“I suppose so, but you have to pick your donations. I consider the Weizmann to be a nonpolitical, non-Israeli organization. It’s for the benefit of mankind. That’s the way it has to remain. It’s for the whole world.

“It’s still a wonderful place, Israel. And of course we’ll go on giving to Israel. At the moment it’s just not, but it doesn’t mean that you don’t give to something because you don’t like the politics.”

Shakespeare in Be'er Sheva

The Show UK initiative is an arts project that aims to bring about multiyear collaborations between Israeli and British artists in different spheres, operated jointly by the British Council and the Clore Foundation.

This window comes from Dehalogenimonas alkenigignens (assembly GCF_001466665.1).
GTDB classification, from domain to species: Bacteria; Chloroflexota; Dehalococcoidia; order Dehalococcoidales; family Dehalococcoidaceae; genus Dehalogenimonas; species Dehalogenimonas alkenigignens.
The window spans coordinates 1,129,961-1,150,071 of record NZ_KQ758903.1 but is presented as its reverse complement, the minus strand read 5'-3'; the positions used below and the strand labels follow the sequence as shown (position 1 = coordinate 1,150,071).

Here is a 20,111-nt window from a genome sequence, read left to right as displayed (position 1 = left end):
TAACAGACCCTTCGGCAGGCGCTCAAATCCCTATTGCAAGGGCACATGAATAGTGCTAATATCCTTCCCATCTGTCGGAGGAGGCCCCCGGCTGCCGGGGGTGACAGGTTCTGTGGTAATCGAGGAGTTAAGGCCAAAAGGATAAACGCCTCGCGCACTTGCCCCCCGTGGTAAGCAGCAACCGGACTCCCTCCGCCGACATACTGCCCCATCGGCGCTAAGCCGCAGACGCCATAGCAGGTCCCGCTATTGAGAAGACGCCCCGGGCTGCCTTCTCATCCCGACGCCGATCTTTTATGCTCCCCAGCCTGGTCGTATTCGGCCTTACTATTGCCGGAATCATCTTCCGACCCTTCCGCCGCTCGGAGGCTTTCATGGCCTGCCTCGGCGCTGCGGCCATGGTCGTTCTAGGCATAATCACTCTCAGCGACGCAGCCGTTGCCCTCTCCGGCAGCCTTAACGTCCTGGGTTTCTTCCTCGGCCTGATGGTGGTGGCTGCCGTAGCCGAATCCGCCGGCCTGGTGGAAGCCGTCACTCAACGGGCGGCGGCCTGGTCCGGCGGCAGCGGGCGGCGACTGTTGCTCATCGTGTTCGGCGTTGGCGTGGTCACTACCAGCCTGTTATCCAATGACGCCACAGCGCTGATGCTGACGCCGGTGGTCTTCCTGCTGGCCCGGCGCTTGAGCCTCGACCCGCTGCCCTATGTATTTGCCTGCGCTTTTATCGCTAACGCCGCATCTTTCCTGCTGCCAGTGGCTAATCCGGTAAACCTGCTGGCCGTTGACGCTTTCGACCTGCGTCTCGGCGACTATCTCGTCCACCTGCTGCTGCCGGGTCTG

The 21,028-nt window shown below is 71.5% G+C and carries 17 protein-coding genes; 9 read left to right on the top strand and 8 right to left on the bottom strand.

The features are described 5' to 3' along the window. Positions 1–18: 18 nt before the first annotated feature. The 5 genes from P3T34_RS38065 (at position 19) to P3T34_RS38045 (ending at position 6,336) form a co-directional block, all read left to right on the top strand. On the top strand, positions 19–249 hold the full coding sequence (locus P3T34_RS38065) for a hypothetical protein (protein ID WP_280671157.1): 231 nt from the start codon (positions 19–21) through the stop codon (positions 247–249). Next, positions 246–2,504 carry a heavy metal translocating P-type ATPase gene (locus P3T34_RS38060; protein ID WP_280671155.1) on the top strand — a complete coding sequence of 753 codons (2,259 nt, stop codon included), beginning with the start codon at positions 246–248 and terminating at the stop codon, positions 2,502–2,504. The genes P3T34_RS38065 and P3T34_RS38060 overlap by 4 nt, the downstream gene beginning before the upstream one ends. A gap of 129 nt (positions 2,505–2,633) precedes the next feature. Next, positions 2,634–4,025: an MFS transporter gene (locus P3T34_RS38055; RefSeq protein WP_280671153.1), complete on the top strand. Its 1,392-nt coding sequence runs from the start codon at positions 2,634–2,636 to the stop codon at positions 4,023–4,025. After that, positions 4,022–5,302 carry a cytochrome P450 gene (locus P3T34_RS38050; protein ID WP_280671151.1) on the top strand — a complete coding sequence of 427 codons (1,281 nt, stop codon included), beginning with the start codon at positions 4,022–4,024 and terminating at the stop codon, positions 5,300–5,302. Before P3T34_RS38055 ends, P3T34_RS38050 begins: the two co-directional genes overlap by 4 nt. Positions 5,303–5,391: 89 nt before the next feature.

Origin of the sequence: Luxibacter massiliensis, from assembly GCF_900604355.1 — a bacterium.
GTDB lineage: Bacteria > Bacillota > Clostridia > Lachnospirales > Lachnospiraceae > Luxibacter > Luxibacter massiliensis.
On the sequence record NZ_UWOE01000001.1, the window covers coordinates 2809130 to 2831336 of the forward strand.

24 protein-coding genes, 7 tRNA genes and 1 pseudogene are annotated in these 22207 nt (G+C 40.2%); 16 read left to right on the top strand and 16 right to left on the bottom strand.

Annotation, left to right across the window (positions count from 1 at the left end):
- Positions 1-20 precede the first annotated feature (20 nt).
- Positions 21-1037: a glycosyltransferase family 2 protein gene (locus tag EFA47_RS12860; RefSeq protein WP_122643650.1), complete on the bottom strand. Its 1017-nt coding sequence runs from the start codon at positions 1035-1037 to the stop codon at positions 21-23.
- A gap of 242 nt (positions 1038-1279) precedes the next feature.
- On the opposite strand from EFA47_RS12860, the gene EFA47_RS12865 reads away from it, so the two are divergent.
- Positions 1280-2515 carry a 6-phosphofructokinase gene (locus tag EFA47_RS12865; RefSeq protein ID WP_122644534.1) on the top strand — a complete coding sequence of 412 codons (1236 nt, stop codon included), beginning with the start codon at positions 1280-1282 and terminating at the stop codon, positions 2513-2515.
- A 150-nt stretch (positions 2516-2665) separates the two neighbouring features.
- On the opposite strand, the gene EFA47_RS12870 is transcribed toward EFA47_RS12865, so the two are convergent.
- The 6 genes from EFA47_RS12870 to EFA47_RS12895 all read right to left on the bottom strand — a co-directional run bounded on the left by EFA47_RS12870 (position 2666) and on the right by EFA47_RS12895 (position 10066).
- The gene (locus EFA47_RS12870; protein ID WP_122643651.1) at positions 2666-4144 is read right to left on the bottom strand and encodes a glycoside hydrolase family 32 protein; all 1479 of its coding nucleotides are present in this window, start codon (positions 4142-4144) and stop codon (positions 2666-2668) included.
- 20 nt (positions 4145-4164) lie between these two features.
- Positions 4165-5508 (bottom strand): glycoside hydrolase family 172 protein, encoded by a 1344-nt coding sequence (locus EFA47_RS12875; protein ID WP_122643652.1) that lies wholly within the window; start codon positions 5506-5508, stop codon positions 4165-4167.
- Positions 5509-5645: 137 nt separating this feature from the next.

It launched at this year’s Fresh Paint contemporary art and design fair in Tel Aviv, in April. The Tom Dale dance company from Nottingham performed there, in a show combining dance and digital art.

A second event took place last month as part of an international fringe festival in Be’er Sheva. For one day, the old city became a stage for British art. Taking part were Israeli groups such as the Thespis Theater, with its “Shakespeare Sonnets,” and three British groups: Company Chameleon, with a street dance performance; Fruit for the Apocalypse; and a joint performance by the Israeli Clipa Theater and the O’Neill-Ross group.

All events, past and future, are intended to strengthen the links between the two countries and to expose the Israeli public to art it would not otherwise be exposed to.